au petit peuple, écrasé par la routine d'un quotidien
pénible, il trouvait dans les modestes spectacles mis à
sa portée (et dans les fastueuses mises en scène qu'on
le conviait parfois à admirer) une distraction favorite, qu'il
s'agisse des boniments de bateleurs, des parades jouées gratis
pour attirer le chaland, des représentations publiques de troupes
itinérantes dont les comédiens étaient à
peine moins miséreux que lui, ou des manifestations carnavalesques,
lorsque pour quelques jours on mettait le «monde à l'envers»
en oubliant les différences de condition et de fortune.
Ce cours a pour ambition d'offrir un
panorama des spectacles du Grand Siècle dans leur extrème
variété, mais dans le cadre d'une problématique
unifiée qui, tout en faisant la part belle aux œuvres
«classiques», veut restituer un équilibre souvent
compromis par la prééminence du théâtre
littéraire dans l'univers académique.
Sans se dispenser d'étudier ces textes
révérés qui, aujourd'hui encore, servent de points
de repère culturels, on s'efforcera donc de les replacer dans
le contexte performatif et artistique où ils furent conçus.
On s'attachera également à examiner les aspects souvent
négligés par les études littéraires: la
mise en scène, ses possibilités et les limites techniques,
l'engouement pour le théâtre lyrique, l'énorme
popularité de la commedia dell'arte.
L'utilisation de média multiples (textes,
gravures, tableaux, plans, maquettes, enregistrements, reconstitution
filmée) permettra de découvrir un tableau vivant et
contrasté du Grand Siècle passionné de spectacle
et de spectaculaire.
is impossible to understand France—even France of the 21st century—without
grasping omnipresent, countless references to a Golden Age (Grand
Siècle), when French arts, thought, fashion, taste and
politics served as a model for the rest of the world, circa 1650-1750.
Specifically, it is impossible to understand this Grand
Siècle without grasping the crucial importance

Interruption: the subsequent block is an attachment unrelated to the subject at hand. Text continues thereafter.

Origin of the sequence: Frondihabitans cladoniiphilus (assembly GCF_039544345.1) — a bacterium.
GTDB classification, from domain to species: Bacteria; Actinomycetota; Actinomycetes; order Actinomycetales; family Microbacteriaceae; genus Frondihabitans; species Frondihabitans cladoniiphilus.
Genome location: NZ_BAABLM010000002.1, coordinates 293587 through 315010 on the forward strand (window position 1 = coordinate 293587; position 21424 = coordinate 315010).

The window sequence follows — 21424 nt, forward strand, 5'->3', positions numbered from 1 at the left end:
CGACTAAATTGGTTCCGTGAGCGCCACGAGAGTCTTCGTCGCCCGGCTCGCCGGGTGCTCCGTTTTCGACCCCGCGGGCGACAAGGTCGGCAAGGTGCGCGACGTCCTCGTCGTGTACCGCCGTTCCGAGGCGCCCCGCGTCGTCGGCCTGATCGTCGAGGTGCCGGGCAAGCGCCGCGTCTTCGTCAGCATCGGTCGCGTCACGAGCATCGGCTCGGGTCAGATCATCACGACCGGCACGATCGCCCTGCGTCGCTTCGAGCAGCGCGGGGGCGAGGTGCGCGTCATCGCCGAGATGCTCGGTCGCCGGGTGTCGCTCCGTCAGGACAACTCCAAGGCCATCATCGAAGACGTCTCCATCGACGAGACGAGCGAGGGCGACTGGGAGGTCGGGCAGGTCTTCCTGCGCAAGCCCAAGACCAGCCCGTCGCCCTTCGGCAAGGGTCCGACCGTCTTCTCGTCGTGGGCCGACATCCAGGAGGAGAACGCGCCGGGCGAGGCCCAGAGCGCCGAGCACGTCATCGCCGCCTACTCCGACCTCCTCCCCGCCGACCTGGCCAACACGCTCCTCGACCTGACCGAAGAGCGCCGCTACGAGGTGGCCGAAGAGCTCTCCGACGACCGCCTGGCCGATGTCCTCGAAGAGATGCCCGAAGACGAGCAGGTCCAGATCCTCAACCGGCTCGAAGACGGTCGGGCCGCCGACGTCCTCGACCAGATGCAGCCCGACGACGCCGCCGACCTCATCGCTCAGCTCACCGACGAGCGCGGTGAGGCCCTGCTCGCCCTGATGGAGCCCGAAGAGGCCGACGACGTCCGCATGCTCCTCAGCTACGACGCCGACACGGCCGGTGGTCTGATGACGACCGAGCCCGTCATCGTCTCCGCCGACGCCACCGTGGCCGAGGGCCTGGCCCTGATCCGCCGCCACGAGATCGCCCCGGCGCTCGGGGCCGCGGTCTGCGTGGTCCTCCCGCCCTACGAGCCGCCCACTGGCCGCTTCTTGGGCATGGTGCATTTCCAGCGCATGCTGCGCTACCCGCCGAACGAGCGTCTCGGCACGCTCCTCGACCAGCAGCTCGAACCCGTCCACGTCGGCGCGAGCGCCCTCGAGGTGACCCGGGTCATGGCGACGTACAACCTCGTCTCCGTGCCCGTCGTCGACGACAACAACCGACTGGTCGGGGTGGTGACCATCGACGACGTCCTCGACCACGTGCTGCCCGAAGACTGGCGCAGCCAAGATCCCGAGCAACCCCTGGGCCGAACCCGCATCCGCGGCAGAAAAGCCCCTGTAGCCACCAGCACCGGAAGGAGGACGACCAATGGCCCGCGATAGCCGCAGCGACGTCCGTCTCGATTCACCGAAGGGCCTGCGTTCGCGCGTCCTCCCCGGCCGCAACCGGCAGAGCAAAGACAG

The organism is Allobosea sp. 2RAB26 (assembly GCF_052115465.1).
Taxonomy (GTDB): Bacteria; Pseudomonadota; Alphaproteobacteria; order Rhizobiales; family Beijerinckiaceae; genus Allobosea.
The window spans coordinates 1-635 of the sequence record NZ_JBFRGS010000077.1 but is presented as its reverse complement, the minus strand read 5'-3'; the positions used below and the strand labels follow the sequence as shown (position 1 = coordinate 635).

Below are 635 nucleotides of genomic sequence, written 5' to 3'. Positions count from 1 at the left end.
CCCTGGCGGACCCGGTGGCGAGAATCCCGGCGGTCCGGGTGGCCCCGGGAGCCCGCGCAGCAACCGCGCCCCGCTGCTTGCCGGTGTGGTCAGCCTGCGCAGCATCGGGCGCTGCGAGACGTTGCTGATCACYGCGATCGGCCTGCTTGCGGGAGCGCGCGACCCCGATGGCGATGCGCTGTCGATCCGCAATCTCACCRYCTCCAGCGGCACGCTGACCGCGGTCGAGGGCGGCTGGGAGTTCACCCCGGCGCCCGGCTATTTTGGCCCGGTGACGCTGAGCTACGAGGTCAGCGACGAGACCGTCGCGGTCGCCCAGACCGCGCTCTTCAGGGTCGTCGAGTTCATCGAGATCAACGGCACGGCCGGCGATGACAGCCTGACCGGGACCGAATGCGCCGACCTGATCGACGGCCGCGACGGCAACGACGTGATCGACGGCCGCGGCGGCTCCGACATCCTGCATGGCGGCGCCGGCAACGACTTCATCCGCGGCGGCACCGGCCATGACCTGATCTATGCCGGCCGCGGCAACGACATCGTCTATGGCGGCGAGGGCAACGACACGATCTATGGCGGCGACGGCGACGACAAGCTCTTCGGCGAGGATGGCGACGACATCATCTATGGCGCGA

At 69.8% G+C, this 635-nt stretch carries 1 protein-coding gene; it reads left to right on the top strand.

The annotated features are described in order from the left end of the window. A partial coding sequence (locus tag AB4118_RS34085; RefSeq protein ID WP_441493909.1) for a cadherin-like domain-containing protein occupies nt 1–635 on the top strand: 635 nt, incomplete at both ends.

of performance and spectacle in an age of ubiquitous showmanship,
not only in playhouses, but at court, in churches and in public spaces
like fairgrounds and marketplaces.
A prevalent academic vision long dictated
that the French seventeenth century was a period of “classical”
(or neoclassical) reason, sobriety, restraint and understatement;
more recently, a rediscovery took place, replacing this traditional
vision with a more authentic version, that of an age of violent passions
and exuberant expression through a variety of spectacular forms, on
and off the stage.
A few decades ago, the French “classical”
canon was limited to plays by celebrated authors like Corneille, Molière
and Racine, which were read and studied as literary masterpieces.
However, it must be acknowledged that these texts were written in
order to be performed, and that their performance often induced passionate
responses from audiences and critics; on the other hand, such plays
found themselves in competition—and not always to their advantage—with
opera, farce, Harlequin’s skits, carnival shows and so-called
“machine” plays (those relying on special effects). Spectacle
was also prominent at court, where Louis XIV—the self-styled
“Sun King”—orchestrated his 50-year reign as a kind
of permanent daily performance that included his wake-up and toilet
routine, lunch, dinner and various other moments of a busy life, presented
as public stage shows to the tune of violins. Even military campaigns
were managed as performances, while lavish parties organized at Versailles
led the king and his entourage to dress up as medieval knights and
re-enact chivalric romances.
The little people, whose life was immensely more difficult
and dreary, also experienced spectacle on a regular basis, be it through
traveling players who staged farces in barns and inns, through public
pageants, and in festivals like Carnival, during which, for nearly
a month every year, social conventions were suspended and everyone’s
life turned into a series of merry, but also sometimes cruel and violent
Whereas we must continue to read those great
dramatic texts of Corneille, Molière and Racine that, to this
day, make up a significant part of the intellectual and cultural grounding
of French people, we must also consider them in the greeter context
of a time suffused with spectacle and performance. In this course,
we will focus very little on literary analysis, and devote most of
our attention to staging and acting techniques, costumes and sets,
audience response and social implications of spectacle. We will also
give their due to the most popular stage forms of the time, musical
theater and commedia dell'arte, both created in Italy in the 16th
century, but which flourished in France in the 17th.
Working with a variety of media (texts, engravings,
paintings, blueprints, models, audio and video recordings, etc.) will
enable us to discover a vivid Grand Siècle with a
passion for spectacle and anything spectacular.
In this course, students are expected to
• Develop a good understanding of the Grand Siècle
from a political, social, economical and cultural perspective, with